MERSHAM, England – Since work began on a post-Brexit border checkpoint, villagers have complained of construction noise, damage to their homes and giant trucks blasting their horns at night.
But the real problem starts like clockwork each evening when hundreds of floodlights from the giant vehicle park illuminate the skyline.
Five years after Britons voted to leave the European Union, the aftershocks are still being registered. But few parts of the country have felt its impact more than this corner of England close to its Channel ports, where a majority voted for Brexit.
When Britain was in the EU, the trucks that flowed to and from France did so with few checks. But Brexit has brought a blizzard of red tape, requiring the government to build the 24-hour checkpoint.
“For people living nearby it’s an absolute catastrophe with the night sky completely lit up. Honestly, it’s like Heathrow Airport,” said Geoffrey Fletcher, chairman of the parish council at Mersham.
Yet, so polarized is the debate that Mr Fletcher thinks few minds have changed on Brexit. “I have not met anybody who has said they would vote differently,” said Mr Fletcher, a Brexit voter.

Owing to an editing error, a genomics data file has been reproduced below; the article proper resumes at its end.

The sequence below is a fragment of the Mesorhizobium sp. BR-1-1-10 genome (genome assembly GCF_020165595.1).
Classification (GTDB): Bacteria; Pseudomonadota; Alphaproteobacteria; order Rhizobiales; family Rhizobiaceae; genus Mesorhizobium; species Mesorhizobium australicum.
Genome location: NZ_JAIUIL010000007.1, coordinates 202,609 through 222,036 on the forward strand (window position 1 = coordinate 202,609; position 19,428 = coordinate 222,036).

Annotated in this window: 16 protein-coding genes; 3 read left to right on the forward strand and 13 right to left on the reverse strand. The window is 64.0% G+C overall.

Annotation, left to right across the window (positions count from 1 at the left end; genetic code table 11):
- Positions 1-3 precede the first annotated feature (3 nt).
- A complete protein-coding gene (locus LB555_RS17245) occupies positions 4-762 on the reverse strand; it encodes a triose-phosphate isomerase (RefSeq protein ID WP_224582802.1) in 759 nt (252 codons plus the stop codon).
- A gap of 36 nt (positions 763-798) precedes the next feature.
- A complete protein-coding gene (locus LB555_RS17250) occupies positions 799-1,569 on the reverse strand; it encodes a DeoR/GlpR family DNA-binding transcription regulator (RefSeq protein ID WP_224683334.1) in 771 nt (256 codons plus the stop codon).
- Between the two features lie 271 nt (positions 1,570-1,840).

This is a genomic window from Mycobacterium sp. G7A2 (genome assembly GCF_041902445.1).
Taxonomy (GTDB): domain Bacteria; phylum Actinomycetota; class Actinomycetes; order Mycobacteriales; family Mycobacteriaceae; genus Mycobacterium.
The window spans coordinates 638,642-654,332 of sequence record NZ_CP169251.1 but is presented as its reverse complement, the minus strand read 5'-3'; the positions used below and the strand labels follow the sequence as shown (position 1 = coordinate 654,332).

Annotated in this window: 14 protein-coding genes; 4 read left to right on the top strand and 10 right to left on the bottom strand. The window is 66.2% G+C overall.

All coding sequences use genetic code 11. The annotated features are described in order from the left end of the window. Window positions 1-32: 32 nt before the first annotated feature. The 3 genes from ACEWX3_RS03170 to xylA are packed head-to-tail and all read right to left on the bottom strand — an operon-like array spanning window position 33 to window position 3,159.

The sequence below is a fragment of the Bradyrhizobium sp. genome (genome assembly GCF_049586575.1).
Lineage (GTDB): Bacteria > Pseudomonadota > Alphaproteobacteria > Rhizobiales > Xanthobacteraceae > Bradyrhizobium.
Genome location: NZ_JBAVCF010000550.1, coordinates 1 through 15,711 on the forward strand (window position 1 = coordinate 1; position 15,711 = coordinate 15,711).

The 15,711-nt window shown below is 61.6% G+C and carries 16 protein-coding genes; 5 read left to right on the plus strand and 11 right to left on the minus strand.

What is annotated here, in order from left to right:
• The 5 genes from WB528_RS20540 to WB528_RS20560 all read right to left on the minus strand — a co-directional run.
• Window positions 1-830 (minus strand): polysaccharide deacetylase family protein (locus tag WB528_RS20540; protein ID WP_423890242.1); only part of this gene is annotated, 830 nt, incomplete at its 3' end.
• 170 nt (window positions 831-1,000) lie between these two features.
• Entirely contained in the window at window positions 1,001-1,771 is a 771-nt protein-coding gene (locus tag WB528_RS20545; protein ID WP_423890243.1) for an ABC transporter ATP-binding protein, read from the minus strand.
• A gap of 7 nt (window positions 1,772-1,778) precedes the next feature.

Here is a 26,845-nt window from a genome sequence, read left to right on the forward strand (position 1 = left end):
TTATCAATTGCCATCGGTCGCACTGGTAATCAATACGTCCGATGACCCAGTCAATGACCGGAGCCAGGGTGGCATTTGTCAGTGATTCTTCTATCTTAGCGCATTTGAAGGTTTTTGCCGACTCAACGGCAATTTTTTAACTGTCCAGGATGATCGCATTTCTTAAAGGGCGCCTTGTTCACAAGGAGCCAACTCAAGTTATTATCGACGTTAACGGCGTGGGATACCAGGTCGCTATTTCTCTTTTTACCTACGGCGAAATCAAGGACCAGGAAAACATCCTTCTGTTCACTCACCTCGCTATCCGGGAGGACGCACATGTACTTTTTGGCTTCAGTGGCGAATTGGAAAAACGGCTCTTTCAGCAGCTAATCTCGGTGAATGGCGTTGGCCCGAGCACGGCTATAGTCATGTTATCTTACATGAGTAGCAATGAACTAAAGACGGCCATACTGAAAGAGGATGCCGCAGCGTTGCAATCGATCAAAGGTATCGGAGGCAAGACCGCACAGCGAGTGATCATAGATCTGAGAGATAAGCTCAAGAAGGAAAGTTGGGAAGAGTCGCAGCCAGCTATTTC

The Sevington Inland Border Facility is mainly used for Covid-19 testing of truck drivers headed to France, said Paul Bartlett, a Conservative Party representative on the Kent County Council. That should change in the fall, when Britain will start checking incoming goods including food and animal products.
Yet opposition to the border checkpoint has been muted because the land had been earmarked for development.
John Lang is one of the most directly affected, and while his physical view has changed dramatically, his political ones have not. Where once Mr Lang looked out at a barley field, he now faces the 27-hectare facility.
And while Mr Lang, the managing director of a building company, feels poorly treated by government officials, he has not wavered in his support for Brexit.
Liz Wright, a local Green Party councilor, decried the resultant pollution. “It is very sad when you think there were hedges, wildflowers, wildlife and trees,” she said.
However, Ms Wright voted for Brexit because she opposes the European Union’s farm policy and thought migration was forcing down wages.
Those who wanted to remain in the European Union, like Linda Arthur, a leader in a local group that wants some land dedicated to wildlife, can only shake their heads.
“It was a beautiful country village peaceful and quiet – until now,” she said.
But she accepts that the region can expect little sympathy in light of its vote to leave the EU and acknowledges that sentiment about Brexit has barely moved a notch.
“It hasn’t, I suppose it’s very interesting isn’t it?” she said, adding with a wry smile: “That’s all I can say as a non-Brexiteer.”
[This article originally appeared in The New York Times.]